23. The method as in claim 16 further including the preliminary step of h) placing at least one contoured insert into the generally shallow enlarged rectangular receiving receptacle prior to introducing said first layer of uncured concrete into said receiving receptacle.

24. The method as in claim 16 further including the intermediate step of i) allowing a predetermined number of successive layers to be introduced into the generally shallow enlarged rectangular receiving receptacle; j) placing at least one contoured insert upon the top layer of the introduced layers; and, k) introducing the remainder of said successive layers into said receiving receptacle.

25. The method as in claim 9 further including the intermediate step of i) allowing a predetermined number of successive layers to be introduced into the generally shallow enlarged rectangular receiving receptacle; j) placing at least one contoured insert upon the top layer of the introduced layers; and, k) introducing the remainder of said successive layers into said receiving receptacle.

Description:

CROSS REFERENCE TO RELATED APPLICATIONS

[0001] Not applicable.

BACKGROUND OF THE INVENTION

[0002] 1. Field of the Invention

[0003] The present invention relates to the field of artificial stone fabrication in general and in particular to a process for fabricating a stratified stone building component and the finished product produced thereby.

[0004] 2. Description of Related Art

[0005] As can be seen by reference to the following U.S. Pat. Nos. 5,502,941; 5,735,094; 4,975,303; 4,721,634; 5,398,458; 3,719,512; 5,183,616; and, 3,951,283, the prior art is replete with myriad and diverse artificial stone constructions.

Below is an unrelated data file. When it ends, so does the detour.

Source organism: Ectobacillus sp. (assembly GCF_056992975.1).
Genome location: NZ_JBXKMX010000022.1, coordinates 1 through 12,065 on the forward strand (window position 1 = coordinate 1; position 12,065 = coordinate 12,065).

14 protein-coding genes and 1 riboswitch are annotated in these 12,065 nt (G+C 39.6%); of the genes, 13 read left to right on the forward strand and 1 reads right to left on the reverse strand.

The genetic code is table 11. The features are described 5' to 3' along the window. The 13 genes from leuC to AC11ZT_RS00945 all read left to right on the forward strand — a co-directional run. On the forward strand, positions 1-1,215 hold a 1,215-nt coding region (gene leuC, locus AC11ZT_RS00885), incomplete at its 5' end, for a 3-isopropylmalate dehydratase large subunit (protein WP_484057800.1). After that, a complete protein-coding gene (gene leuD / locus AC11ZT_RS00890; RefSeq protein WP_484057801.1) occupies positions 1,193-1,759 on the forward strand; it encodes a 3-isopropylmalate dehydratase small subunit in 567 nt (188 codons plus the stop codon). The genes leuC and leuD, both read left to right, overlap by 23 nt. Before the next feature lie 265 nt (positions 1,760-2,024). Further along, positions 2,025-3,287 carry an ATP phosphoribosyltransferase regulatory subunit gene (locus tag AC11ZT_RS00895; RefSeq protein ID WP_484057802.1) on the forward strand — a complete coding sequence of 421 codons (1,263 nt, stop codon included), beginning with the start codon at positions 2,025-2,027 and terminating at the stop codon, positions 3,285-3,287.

[0006] While all of the aforementioned prior art constructions are more than adequate for the basic purpose and function for which they have been specifically designed, they are uniformly deficient with respect to their failure to provide a simple, efficient, and authentically pleasing stratified stone building component wherein the exposed edges on four sides of the building component expose multiple layers of different colored strata.

[0007] In many regions, naturally occurring stratified stone is very scarce, and if it is available, the desired color and stratification thickness may not be available.

[0008] Despite this fact, naturally stratified stone enjoys widespread usage in the construction trades, at least on a limited basis, due to its natural beauty and universal appeal.

[0009] As a consequence of the foregoing situation, there has existed a longstanding need among building contractors, architects and landscapers for a new and improved method of artificially producing large quantities of stratified stone having both relatively uniform and/or widely divergent arrangements of different colored strata for diverse building applications; and, the provision of such a method and the finished product produced thereby is the stated objective of the present invention.